Subkrewe of kids with autism debut in Chewbacchus parade

Seven young members of the latest subkrewe gathered in a circle for a final drum practice on Saturday (Jan. 23) afternoon at the NOLArts Learning Center in New Orleans.

Alongside the musicians, who were each dressed in self-made uniforms designed to mirror stormtroopers from Star Wars, stood Clyde Casey, an artist and musician from the IDIYA New Orleans Makerspace.

"Who wants to start the rhythm?" Casey asked.

"Me," said an enthusiastic 11-year-old Rocco Trentecosta.

Equipped with homemade percussions and harmonicas engraved with their names, the STOMP Troopers soon dived into practice as their parents and volunteers looked on. It wasn't long until Rocco began playing his harmonica as he danced in the circle during practice. 

As the first ever krewe of young people with autism, STOMP Troopers will debut in the Intergalactic Krewe of Chewbacchus parade Saturday (Jan. 30) at 7 p.m. They will march behind a jazz band from the historic Preservation Hall and will also have a premium position at the front of Chewbacchus.

The idea for the krewe originated when art therapist Kate Lacour attended last year's Chewbacchus. Lacour said she thought about how the sci-fi culture of the krewe appealed to many of the children she worked with. Parents might worry their children will draw attention to them if they bring them to events with a lot of random action and noise, but Lacour said children "with the right support" and training will not only behave well in the audience, but can also be a part of the event.

After talking with Chewbacchus, Lacour said the krewe and Preservation Hall were eager to let the members participate. Lacour said it was important for special needs children and young adults to engage in this sort of activity so they can make social connections.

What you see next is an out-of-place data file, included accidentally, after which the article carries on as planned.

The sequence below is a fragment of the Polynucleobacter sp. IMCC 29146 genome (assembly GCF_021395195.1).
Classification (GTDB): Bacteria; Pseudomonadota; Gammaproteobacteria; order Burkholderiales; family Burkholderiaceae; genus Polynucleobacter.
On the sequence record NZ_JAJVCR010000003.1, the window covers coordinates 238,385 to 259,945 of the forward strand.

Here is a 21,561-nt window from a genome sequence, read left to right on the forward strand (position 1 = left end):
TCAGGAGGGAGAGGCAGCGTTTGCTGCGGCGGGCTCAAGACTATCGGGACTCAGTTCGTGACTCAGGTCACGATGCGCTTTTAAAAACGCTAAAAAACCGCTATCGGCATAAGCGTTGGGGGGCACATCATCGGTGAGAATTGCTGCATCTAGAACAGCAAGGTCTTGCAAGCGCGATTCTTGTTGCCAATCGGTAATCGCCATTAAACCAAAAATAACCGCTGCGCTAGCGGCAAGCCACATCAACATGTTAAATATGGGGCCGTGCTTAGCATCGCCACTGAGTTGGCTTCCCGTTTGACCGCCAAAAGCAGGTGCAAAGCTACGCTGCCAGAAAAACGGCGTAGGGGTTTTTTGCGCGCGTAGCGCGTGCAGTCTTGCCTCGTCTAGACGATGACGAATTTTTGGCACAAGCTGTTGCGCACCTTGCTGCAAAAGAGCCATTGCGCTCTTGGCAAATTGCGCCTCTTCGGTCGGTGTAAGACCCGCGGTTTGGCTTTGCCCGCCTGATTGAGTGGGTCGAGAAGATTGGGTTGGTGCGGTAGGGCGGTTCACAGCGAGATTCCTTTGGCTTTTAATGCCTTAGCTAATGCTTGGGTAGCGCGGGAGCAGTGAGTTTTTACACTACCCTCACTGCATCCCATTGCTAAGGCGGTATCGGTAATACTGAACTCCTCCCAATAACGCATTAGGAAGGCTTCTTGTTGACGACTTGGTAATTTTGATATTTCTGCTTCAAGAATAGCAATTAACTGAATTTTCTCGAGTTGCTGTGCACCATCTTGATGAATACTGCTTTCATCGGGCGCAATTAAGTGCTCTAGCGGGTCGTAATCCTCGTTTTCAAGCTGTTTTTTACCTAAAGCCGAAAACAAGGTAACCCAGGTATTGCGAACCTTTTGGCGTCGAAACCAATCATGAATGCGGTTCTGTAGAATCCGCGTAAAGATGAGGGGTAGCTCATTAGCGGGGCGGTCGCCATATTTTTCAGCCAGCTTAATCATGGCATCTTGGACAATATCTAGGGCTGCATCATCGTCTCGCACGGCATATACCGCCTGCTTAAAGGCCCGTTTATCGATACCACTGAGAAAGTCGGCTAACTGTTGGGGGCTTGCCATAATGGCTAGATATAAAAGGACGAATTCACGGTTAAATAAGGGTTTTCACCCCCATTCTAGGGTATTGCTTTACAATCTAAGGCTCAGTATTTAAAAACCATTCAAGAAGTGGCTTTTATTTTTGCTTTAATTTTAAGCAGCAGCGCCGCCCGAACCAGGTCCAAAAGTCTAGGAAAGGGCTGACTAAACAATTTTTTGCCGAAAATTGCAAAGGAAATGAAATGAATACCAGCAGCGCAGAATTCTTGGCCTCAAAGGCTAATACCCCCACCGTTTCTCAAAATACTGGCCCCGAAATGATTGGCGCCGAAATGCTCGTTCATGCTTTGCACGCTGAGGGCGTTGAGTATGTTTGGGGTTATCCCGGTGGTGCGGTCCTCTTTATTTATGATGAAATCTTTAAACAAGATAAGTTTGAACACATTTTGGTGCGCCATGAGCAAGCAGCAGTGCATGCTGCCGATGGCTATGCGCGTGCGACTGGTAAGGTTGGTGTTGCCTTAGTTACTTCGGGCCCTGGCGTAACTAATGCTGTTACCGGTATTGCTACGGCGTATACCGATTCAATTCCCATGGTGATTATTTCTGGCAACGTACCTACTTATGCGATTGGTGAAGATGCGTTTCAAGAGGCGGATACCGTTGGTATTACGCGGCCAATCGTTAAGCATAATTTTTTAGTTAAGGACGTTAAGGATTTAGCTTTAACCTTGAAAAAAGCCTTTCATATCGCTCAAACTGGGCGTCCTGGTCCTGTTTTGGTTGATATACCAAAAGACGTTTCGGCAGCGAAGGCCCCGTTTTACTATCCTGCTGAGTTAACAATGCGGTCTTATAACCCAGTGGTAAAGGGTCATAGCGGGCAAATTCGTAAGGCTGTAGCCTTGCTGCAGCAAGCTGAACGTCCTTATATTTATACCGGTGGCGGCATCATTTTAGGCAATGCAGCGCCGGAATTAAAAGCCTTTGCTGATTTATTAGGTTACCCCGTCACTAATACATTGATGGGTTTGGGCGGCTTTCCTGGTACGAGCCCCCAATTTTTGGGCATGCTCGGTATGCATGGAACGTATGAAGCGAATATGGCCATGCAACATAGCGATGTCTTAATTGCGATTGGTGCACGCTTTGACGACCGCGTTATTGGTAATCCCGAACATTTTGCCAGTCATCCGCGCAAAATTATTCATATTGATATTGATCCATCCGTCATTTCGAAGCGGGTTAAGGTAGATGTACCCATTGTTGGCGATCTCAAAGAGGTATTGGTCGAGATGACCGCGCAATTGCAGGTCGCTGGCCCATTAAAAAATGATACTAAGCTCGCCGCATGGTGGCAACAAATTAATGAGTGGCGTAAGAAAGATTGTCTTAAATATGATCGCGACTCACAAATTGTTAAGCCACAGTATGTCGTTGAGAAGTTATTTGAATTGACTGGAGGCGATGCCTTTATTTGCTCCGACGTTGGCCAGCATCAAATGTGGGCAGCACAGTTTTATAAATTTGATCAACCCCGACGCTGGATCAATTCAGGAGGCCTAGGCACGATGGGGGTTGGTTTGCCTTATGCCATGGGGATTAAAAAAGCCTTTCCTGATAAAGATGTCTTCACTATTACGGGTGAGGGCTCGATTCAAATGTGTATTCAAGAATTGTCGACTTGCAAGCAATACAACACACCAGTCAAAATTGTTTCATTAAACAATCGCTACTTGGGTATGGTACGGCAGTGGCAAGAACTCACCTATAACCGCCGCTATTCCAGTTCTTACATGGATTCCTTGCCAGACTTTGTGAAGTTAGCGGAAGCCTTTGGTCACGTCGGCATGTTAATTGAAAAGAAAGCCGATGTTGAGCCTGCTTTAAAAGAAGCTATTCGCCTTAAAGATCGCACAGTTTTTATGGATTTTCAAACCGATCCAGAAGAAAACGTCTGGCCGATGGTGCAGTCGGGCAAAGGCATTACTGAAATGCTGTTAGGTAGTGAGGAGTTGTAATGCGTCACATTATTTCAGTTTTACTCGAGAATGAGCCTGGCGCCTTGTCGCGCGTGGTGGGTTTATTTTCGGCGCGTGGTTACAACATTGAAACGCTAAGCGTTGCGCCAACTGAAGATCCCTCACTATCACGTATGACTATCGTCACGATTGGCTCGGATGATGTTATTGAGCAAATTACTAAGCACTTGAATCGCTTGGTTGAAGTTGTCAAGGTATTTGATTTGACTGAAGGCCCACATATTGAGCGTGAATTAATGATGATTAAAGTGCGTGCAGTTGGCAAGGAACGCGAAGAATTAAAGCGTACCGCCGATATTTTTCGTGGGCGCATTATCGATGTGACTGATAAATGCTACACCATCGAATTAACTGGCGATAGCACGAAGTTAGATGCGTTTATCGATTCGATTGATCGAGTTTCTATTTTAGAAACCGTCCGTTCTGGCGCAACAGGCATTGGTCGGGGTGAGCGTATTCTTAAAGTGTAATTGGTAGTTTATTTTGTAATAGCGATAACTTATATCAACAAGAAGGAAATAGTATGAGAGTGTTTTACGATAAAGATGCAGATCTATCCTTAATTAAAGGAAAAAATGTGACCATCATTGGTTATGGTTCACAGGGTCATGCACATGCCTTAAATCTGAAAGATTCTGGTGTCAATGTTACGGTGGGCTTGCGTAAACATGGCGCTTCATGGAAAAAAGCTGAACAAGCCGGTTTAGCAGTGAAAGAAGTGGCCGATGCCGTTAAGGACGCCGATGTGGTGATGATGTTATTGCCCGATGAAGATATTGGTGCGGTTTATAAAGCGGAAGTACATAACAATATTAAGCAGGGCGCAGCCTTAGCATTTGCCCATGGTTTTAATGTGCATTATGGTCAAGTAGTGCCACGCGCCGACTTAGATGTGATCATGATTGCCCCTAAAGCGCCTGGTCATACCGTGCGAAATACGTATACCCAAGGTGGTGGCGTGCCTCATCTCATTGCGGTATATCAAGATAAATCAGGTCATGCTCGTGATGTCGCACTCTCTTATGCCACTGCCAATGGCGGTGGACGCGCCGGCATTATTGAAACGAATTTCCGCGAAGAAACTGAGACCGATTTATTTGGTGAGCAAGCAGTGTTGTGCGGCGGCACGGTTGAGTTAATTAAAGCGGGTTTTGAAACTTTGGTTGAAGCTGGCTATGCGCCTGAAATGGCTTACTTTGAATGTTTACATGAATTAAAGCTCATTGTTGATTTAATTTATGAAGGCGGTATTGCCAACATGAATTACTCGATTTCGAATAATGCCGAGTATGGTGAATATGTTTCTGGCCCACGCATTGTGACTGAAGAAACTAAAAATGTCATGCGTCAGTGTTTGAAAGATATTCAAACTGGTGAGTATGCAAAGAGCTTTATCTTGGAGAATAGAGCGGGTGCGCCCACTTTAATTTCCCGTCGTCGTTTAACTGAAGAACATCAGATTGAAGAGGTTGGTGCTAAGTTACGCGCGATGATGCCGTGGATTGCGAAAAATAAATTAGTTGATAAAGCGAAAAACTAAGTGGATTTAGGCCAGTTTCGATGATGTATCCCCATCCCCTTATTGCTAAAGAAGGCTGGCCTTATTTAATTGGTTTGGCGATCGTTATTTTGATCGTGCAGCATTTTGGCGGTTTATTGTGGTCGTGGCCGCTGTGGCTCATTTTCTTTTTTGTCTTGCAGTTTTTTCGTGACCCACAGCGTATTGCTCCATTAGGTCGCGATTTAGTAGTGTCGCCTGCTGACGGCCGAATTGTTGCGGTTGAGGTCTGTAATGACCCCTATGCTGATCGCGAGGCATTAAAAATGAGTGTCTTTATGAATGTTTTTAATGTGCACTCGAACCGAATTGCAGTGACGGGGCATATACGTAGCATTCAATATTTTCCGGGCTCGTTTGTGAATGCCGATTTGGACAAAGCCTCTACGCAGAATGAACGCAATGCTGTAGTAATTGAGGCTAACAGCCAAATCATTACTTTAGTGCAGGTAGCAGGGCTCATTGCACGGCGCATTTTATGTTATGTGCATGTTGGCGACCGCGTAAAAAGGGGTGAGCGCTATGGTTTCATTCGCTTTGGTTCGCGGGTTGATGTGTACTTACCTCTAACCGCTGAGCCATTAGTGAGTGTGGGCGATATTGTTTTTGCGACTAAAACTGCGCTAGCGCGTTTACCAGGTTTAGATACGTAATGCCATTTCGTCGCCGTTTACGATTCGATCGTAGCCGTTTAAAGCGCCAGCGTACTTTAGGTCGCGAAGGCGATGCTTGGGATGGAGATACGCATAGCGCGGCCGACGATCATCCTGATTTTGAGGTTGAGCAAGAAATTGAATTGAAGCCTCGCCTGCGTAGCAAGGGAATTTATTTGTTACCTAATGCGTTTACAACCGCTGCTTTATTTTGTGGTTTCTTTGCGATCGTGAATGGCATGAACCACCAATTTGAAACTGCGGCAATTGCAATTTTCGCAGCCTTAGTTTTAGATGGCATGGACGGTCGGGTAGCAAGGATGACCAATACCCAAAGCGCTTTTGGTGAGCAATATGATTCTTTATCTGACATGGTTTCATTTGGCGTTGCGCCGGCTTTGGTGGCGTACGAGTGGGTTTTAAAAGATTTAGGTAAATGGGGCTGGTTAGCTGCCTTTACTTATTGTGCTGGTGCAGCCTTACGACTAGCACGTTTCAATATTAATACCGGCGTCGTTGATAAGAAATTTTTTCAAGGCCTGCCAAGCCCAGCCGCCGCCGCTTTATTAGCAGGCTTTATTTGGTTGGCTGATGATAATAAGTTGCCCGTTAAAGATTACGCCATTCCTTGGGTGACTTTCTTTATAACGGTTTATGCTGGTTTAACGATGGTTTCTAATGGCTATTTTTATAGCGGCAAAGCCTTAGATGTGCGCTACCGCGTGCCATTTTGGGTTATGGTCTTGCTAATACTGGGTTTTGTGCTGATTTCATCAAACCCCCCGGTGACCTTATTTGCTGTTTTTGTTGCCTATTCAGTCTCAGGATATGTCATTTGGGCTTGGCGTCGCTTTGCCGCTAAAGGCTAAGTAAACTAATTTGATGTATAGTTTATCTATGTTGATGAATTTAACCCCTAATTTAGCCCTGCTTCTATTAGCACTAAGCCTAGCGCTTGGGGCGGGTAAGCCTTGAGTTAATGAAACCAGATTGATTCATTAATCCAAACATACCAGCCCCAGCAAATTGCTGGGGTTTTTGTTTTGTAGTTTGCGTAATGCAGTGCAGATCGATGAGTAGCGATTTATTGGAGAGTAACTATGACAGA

Although there are structured programs where children with autism and special needs can socially engage, Lacour said programs and performances at special needs schools "tend to stay" within that community alone "like a silo." Lacour said both New Orleans and Chewbacchus have the "do what you wanna" feel to it that lets the members express themselves.

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"They have all these great eccentric, amazing ideas to offer," Lacour said.

Lacour used slideshows during each of their meetings to teach them about sci-fi and to provide them with instructions for their performance in the krewe. She also showed the members how to sew electroluminescent wires into their costumes, which let them illuminate their uniforms with a switch on their wrist. Random noises from the parade experience seemed to be a challenge for the members, Lacour said. The volunteers will provide the members with headphones during their march should anyone need them.

The New Orleans native members range from ages 9 to 21 and express a different level of enthusiasm toward Star Wars itself. Some members like the franchise, like 21-year-old Oliver Sobrino whose favorite character is Darth Vader. Other members are more interested in the music.

"My mom is more of a Star Wars fan than I am," said 13-year-old Jhett McAdams.

Lacour said the inspiration for the name and instruments came from Jhett, a member of the subkrewe who liked the percussion group Stomp. 

On their last day day of practice, Casey gave each of them harmonicas, and he encouraged them to carry the instrument with them at all times in case they ever need to play "Happy birthday" for someone they encounter. Jhett thanked Casey for the "excellent gift."

Having identified a passion for music, Jhett spent time during the meeting asking Casey what key their harmonica was in. Jhett also spoke with Simon Brickman, 14, about ways to play the cymbals. 

Simon's father, Bob, said Simon was always into performance work.

"He used to be with Encore and they did a lot of performance art," Brickman said.

Although Lacour said she enjoyed helping and working with so many people to ensure the members could march, there were some drawbacks in the process. Children as young as 6, for instance, or those who were wheelchair bound were not a part of the subkrewe.

Lacour said because this is their first year, they wanted to keep the range of children small for now. With the aid of grants and more staff next year, Lacour said she hopes the subkrewe will grow given that she has already seen them find a sense of identity.

"They're serving the community rather than being served by doing this," Lacour said.